A few times a year, we strap an arbitrarily selected person to a gurney and, in the name of the public, put him to death by pumping poison into his veins. (In South Carolina, we’ll soon tie him to a wooden post and riddle him with bullets or strap him to a wooden chair and electrocute him.) This our founding charter expressly allows.

We buy millions of guns per month in America, and we average between 30,000 and 40,000 gun deaths per year, a figure that causes us to flinch not at all. Mass shootings are so commonplace as to be unremarkable unless the carnage is especially severe.

Americans demonstrate their passion for violence by purchasing millions of guns per month. Pictured here is a mere part of one man’s private collection.

Television shows, movies, music, and video games are awash in violence.

For many of us, the comfort of our nightly dinner is made possible only by the violence of factory farms that torture hundreds of millions of animals a year and the violence of exploitative labor practices here and abroad that render workers little more than serfs.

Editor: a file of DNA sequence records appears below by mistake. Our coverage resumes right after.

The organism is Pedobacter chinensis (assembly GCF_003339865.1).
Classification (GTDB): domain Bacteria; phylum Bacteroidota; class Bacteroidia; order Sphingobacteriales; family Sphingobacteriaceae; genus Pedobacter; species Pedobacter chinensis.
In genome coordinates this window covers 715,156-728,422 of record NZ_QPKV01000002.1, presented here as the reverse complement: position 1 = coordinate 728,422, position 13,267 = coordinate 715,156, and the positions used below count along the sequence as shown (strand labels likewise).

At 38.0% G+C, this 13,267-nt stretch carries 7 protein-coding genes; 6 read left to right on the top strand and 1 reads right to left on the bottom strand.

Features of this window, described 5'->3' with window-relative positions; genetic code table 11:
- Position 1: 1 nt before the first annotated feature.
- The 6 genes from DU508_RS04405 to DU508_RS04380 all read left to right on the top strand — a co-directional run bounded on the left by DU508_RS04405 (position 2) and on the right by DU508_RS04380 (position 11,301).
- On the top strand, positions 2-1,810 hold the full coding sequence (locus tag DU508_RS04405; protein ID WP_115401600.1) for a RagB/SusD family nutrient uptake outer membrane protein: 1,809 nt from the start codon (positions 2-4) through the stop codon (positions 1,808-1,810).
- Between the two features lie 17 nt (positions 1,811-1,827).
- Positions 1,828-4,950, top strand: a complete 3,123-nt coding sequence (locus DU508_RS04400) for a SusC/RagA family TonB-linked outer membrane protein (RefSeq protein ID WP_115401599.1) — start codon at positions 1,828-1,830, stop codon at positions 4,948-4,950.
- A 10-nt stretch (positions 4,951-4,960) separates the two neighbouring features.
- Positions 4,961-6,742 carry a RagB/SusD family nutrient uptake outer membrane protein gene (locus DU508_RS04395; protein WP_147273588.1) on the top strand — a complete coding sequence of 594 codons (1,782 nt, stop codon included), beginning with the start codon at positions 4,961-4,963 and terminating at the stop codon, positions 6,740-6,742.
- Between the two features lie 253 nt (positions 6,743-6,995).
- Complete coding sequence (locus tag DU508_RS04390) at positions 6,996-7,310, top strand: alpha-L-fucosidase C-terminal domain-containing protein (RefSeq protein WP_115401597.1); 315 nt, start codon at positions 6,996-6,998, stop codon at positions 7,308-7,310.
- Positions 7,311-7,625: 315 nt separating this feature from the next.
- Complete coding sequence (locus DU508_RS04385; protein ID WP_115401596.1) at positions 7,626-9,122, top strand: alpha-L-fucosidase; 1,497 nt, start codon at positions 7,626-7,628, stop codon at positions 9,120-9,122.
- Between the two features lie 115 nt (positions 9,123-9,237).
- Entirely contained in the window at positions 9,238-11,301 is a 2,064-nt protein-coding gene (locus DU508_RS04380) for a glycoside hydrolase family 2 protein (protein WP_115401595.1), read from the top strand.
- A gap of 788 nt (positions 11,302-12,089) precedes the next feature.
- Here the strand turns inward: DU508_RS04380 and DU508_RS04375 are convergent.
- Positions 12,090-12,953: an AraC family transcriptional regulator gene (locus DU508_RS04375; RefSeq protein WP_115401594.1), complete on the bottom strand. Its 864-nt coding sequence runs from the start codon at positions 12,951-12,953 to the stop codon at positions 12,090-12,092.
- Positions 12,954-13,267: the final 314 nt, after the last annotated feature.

When we rise for the national anthem at sporting events, we celebrate the country by reference to bombs and rockets and a “perilous fight.” The red of the star-spangled banner for which we stand, President Ronald Reagan once explained, represents “courage and readiness to sacrifice.” That is, bloody, bodily, violent sacrifice.

The seriousness of public policy proposals is connoted by declaring war on that which we seek to eliminate: cancer or drugs or poverty.

And when many of us attend religious services on Sundays, a gruesome instance of capital punishment lay at the center of our experience, an ancient analog to Andrew Brown’s state-sanctioned murder.

Violence saturates America.

It’s a hypocrite’s lament, then, for America to claim that violence can never be a proper reaction to systemic, intractable injustice, for America herself very often chooses violence in service to ends both great and small.

America, in her current state of unrepentant depravity, cannot in good faith press for a categorical prohibition of violence in response to the nation’s deadly racism. For now, she can honestly say only that, like her, each of us must inevitably choose for ourselves, in all the decision’s awfulness and awesomeness, whether and when any ethical preference against violence gives way.

By Michael F. Roessler

Charlotte citizen. Husband. Lawyer. Dog dad. Book worm.